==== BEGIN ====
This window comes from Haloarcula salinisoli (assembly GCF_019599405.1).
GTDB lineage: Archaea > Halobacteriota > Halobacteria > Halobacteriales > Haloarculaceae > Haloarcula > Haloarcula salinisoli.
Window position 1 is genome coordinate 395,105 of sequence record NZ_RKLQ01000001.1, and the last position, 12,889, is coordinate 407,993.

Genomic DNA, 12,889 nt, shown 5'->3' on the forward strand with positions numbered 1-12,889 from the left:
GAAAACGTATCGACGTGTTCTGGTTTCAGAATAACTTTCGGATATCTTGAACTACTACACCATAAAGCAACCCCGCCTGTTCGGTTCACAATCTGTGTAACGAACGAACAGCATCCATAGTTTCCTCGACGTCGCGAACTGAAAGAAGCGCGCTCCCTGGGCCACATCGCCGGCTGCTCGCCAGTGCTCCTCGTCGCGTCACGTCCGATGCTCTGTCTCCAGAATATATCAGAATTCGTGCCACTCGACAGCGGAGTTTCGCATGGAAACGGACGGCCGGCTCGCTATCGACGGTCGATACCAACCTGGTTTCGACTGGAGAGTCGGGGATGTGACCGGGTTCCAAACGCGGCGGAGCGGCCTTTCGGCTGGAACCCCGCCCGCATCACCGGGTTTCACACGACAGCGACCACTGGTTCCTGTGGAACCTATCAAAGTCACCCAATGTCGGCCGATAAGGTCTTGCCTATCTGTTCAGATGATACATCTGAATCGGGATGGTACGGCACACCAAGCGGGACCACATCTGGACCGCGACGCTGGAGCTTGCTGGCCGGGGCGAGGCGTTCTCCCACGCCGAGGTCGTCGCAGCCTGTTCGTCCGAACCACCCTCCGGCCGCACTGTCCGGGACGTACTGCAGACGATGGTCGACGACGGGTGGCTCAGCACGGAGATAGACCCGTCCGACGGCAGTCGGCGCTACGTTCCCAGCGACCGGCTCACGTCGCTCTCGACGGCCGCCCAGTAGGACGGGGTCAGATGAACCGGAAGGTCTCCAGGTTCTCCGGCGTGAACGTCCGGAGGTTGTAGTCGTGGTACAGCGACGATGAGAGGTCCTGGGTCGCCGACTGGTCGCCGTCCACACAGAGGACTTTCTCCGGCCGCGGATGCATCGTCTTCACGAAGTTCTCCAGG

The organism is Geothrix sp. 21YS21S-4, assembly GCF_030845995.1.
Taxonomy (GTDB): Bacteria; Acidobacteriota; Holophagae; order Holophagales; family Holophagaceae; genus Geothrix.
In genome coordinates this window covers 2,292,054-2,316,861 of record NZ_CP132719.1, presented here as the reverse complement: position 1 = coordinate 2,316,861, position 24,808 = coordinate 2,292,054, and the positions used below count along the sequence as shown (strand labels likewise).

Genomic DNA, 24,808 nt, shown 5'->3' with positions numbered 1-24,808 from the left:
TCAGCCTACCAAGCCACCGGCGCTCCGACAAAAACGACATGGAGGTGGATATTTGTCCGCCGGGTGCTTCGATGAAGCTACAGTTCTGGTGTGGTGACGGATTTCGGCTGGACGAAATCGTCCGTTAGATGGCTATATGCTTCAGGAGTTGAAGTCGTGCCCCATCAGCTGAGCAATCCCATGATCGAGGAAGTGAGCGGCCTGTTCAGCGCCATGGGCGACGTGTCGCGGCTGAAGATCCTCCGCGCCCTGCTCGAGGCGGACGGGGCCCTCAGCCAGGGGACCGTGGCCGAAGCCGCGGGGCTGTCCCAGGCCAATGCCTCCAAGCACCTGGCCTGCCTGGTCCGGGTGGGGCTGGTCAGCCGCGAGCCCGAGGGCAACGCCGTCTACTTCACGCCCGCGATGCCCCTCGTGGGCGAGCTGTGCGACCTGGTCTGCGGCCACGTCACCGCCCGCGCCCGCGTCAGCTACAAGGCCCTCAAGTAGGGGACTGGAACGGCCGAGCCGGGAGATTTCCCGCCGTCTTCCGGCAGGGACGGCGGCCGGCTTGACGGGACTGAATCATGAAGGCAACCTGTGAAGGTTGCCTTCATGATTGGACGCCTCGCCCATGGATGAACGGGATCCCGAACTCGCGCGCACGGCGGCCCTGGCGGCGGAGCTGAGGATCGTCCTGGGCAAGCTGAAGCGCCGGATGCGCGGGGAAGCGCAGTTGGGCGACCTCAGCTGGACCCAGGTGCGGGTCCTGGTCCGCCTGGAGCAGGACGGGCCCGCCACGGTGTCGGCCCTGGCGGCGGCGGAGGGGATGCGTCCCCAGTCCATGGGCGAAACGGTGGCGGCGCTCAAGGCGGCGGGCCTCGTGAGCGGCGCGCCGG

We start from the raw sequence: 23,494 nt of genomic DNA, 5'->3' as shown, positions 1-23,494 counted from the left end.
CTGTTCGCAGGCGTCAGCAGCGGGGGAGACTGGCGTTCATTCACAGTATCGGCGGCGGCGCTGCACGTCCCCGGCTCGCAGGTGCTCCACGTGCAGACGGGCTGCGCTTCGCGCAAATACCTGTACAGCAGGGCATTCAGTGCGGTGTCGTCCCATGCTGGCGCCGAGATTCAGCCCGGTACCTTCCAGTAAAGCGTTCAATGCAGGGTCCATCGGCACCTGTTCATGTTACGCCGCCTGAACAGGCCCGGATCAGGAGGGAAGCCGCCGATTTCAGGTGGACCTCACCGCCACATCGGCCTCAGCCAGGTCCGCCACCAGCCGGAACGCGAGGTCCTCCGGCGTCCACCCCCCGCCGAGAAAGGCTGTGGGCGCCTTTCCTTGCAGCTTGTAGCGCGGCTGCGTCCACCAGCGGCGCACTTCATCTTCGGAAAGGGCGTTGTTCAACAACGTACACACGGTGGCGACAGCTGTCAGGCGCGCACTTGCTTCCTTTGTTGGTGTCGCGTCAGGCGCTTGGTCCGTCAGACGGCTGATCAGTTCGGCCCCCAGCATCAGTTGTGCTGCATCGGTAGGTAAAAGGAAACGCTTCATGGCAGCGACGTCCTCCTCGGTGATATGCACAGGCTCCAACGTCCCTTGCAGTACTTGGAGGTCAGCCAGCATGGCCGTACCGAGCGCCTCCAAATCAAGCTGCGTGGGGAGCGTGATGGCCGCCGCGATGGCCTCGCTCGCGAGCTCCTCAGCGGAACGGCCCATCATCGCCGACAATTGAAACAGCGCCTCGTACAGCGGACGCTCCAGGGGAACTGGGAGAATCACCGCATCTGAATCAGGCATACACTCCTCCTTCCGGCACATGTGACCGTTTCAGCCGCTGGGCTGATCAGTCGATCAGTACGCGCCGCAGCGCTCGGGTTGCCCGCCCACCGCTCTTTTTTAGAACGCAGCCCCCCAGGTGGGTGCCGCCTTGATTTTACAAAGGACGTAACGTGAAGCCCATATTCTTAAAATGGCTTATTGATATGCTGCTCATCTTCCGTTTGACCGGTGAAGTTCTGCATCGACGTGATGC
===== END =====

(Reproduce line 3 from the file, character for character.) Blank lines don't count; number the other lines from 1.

Window position 1 is genome coordinate 395,105 of sequence record NZ_RKLQ01000001.1, and the last position, 12,889, is coordinate 407,993.